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EMS failures: 5 steps for accepting them and moving on

Failure is not your enemy, but if you believe it is that is what you will become as an EMS leader

As a young boy in New York City I accidently used the F-word. My Italian mother heard me and came running outside screaming at me at the top of her lungs. “I cannot believe what I just heard,” she yelled.

“Where did you learn such a horrible word?”

“You are so much better than that! In this family no one has ever used that word.”

I wanted to crawl under a rock and get away from this horrible embarrassment.

Now pointing her finger at me my mother said, “Failure is the worst F-word ever used to describe us or our lack of accomplishments. If you say it, and truly believe you’re a failure, that’s what you will become.”

She concluded by saying, “Failure is never an option.”

Then she kissed me and slapped the back of my head. At this early age, I just experienced some tough love.

Failure comes and goes
Over my professional career failure has come and gone. People I’ve worked with used the F-word, and some believed the F-word described them. Those people focused more on their shortcomings and transgressions and, as that occurred, they subconsciously believed it was true.

There are times we try to break out of failure mode to be successful or try something new, something outside our comfort zone. But, because we trained our subconscious to believe we can never be successful, that little voice in our head begins to laugh at us, holds us back, and continues to defeat us. The only thing this allows is for you to continue living in the status quo.

Don’t give failure the power
It’s time to forget your mistakes, learn from them, and forgive yourself for whatever’s in the past.

How many mistakes have you made in your personal and professional career? If you are like me, you have made countless errors and mistakes. It seems that somewhere along the line, there was a lesson that mistakes are bad, errors cannot be forgiven, and failed endeavors come with a life sentence in solitary confinement. So for every regret or screw up we feel guilty.

If you allow that guilt to build, you end up carrying that weight around for years. It now affects your work, your credibility, your leadership ability and maybe even your personal life. Continually beating yourself up with negative thoughts locks you up in the solitary confinement of your mind.

How much energy do you spend on past mistakes? Imagine how much more successful you could be if you took that same energy and focused it forward. It is now time to say, and believe the F-word is not bad at all. It is not about the falling down that’s the failure. The failure is in not getting up and trying again.

We all make mistakes
Experience comes from mistakes, and mistakes come from a lack of experience. Without mistakes and failures some of the best inventions would have never been developed. Here are five steps to accept failures and move forward from them:

1. Understand that failure is not personal
For some reason, when errors are made we want to personally take the blame. Separate the failure from your identity. Just because something was not successful does not mean you are to blame. When you decide to focus the blame on yourself you begin to erode your self-esteem and confidence.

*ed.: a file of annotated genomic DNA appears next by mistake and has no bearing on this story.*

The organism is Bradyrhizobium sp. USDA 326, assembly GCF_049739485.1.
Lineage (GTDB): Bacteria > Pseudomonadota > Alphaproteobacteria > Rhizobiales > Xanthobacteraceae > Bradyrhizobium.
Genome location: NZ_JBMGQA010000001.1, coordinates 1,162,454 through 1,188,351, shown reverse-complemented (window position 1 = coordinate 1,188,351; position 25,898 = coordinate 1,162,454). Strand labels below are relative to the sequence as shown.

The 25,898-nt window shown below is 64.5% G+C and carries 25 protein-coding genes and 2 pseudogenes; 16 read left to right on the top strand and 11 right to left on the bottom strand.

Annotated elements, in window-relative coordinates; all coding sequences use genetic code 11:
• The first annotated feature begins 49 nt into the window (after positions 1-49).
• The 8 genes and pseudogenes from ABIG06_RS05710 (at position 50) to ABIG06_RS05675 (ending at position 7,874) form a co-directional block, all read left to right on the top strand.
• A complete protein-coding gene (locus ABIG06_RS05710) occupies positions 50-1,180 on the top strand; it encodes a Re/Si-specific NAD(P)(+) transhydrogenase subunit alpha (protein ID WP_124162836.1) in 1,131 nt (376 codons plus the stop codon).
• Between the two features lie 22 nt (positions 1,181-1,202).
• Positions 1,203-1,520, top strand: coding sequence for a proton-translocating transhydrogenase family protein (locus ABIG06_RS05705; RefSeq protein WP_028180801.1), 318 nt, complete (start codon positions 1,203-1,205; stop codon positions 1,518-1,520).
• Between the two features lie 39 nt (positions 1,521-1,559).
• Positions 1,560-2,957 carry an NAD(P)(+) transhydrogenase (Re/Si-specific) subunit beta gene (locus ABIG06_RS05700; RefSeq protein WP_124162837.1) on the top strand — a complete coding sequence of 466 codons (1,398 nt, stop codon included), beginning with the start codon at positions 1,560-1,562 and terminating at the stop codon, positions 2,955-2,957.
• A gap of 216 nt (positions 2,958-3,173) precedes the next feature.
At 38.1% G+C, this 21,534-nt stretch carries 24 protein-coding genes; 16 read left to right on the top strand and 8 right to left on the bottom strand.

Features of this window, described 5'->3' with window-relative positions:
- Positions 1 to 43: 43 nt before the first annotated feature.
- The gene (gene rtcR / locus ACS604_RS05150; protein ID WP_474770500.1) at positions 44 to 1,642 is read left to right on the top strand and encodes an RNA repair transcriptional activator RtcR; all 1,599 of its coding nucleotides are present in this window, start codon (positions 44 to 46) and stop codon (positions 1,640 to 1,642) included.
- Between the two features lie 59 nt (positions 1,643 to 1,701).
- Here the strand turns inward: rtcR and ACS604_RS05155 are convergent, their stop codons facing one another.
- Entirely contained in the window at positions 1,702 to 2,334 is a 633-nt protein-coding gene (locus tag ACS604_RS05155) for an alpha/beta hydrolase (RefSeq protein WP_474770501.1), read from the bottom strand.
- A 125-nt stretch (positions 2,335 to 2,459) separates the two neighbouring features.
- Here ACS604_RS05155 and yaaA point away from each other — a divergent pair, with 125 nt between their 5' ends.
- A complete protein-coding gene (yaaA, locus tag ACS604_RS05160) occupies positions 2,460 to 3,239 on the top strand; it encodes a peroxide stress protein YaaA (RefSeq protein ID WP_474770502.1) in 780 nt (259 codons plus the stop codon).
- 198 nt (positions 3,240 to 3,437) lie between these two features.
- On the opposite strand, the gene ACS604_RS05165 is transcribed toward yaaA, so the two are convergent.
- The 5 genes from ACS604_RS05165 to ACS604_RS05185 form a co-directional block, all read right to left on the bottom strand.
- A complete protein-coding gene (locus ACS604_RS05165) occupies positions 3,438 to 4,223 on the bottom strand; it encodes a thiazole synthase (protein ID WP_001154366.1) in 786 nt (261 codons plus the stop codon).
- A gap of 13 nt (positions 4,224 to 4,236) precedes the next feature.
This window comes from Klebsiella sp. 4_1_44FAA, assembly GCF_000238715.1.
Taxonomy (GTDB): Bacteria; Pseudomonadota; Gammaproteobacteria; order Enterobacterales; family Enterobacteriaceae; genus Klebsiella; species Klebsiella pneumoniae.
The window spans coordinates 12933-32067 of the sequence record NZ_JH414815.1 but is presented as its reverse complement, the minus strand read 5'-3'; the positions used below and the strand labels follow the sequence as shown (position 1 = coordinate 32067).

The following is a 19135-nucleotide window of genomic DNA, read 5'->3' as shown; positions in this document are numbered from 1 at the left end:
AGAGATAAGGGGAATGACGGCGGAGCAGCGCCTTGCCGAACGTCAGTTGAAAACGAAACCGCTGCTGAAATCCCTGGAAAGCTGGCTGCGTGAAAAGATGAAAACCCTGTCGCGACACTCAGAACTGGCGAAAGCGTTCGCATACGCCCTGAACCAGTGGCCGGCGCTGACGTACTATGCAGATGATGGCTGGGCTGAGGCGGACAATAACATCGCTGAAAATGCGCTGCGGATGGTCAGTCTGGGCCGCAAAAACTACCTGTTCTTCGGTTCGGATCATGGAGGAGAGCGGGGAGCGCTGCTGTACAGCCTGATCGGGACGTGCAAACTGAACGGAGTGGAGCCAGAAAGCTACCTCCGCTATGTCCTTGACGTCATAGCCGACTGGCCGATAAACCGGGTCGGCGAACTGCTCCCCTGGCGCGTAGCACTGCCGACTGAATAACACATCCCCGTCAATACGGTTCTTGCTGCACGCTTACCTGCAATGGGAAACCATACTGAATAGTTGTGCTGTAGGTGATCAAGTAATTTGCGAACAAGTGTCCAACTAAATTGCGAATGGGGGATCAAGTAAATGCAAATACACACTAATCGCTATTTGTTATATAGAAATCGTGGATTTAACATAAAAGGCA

2. Learn from mistakes
The only thing that is truly personal is the mistakes you make. Analyze what occurred, determine what went wrong, and reflect on how the mistake could have been avoided. As a leader, your analysis and reflection becomes the experience you continually share.

3. Let it go
When you obsess over a failure you are hampered from moving on, which further compounds the issue. What happened in the past is over and cannot be changed. Leave the guilt, negative thoughts and mistakes behind you to move on to the future.

4. Don’t be judged
Someone’s opinion of you does not have to become your reality. When you allow other people’s opinions to influence who you are as a person, you will now begin the transformation to becoming who others expect you to be, rather than who you want to become.

5. Embrace being human
Mistakes happen, failure occurs, and there needs to be an acceptance that this is part of living life. Some of the great success stories that inspire are steeped in failure. Michael Jordan, one of the greatest basketball players ever, approached failure by saying, “I have missed more than 9,000 shots in my career. I have lost almost 300 games. On 26 occasions I have been entrusted to take the game winning shot, and I missed. I have failed over and over and over again in my life. And that is why I succeed.”

As leaders and people instead of getting caught up in the quicksand of distress, allow that distress to become a lesson learned, and teaching moments for all you lead. What failure in your career taught you the best leadership lesson? Please share below so we can all experience and learn.

Chris Cebollero is head of operations for QuickMedic. Cebollero is a nationally recognized Emergency Medical Services leader, best selling author, and advocate. He is a member of the Forbes Coaching Council and available for speaking, coaching and mentoring. Cebollero is a member of the EMS1 Editorial Advisory Board. Follow him on Twitter @ChiefofEMS and on Facebook.